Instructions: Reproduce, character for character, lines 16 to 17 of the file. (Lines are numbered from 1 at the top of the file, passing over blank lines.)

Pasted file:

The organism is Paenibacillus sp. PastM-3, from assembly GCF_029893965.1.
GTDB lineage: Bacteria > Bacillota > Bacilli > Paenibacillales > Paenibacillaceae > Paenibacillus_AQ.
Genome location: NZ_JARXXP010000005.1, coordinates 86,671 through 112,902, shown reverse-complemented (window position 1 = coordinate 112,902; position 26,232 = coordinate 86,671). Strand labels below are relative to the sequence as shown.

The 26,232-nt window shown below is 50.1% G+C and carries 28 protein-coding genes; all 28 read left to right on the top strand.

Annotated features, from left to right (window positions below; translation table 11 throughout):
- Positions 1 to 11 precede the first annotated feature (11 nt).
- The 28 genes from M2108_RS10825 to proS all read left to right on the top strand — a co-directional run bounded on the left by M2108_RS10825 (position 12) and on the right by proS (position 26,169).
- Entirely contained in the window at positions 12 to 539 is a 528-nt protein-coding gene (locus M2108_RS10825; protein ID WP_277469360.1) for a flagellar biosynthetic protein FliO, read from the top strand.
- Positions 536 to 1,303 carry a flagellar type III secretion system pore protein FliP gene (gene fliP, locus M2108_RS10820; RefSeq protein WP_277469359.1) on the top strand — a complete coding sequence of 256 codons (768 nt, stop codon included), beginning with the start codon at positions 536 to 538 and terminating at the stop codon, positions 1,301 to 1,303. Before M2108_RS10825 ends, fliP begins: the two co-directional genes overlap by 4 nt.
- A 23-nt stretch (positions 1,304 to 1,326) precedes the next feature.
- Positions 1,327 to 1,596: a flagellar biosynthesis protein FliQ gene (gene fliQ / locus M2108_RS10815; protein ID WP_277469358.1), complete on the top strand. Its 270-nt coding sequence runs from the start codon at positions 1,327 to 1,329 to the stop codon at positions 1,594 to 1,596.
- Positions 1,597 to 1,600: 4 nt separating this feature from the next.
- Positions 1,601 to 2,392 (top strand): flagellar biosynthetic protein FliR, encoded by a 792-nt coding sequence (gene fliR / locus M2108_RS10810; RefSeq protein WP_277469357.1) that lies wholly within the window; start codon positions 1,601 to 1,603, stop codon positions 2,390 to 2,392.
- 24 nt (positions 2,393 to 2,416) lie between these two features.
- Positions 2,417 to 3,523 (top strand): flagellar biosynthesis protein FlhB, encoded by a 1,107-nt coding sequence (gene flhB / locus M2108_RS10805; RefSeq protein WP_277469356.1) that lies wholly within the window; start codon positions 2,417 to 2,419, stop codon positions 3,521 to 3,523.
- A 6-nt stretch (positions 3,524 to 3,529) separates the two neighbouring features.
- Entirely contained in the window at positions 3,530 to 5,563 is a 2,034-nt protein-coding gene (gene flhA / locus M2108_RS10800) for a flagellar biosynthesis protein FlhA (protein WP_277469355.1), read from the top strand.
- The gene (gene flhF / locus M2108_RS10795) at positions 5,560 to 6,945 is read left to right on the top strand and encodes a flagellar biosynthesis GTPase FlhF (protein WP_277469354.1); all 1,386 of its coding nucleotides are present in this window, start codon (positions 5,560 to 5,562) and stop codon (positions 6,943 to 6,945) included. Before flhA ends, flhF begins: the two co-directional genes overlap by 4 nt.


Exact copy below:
- A 6-nt stretch (positions 3,524 to 3,529) separates the two neighbouring features.
- Entirely contained in the window at positions 3,530 to 5,563 is a 2,034-nt protein-coding gene (gene flhA / locus M2108_RS10800) for a flagellar biosynthesis protein FlhA (protein WP_277469355.1), read from the top strand.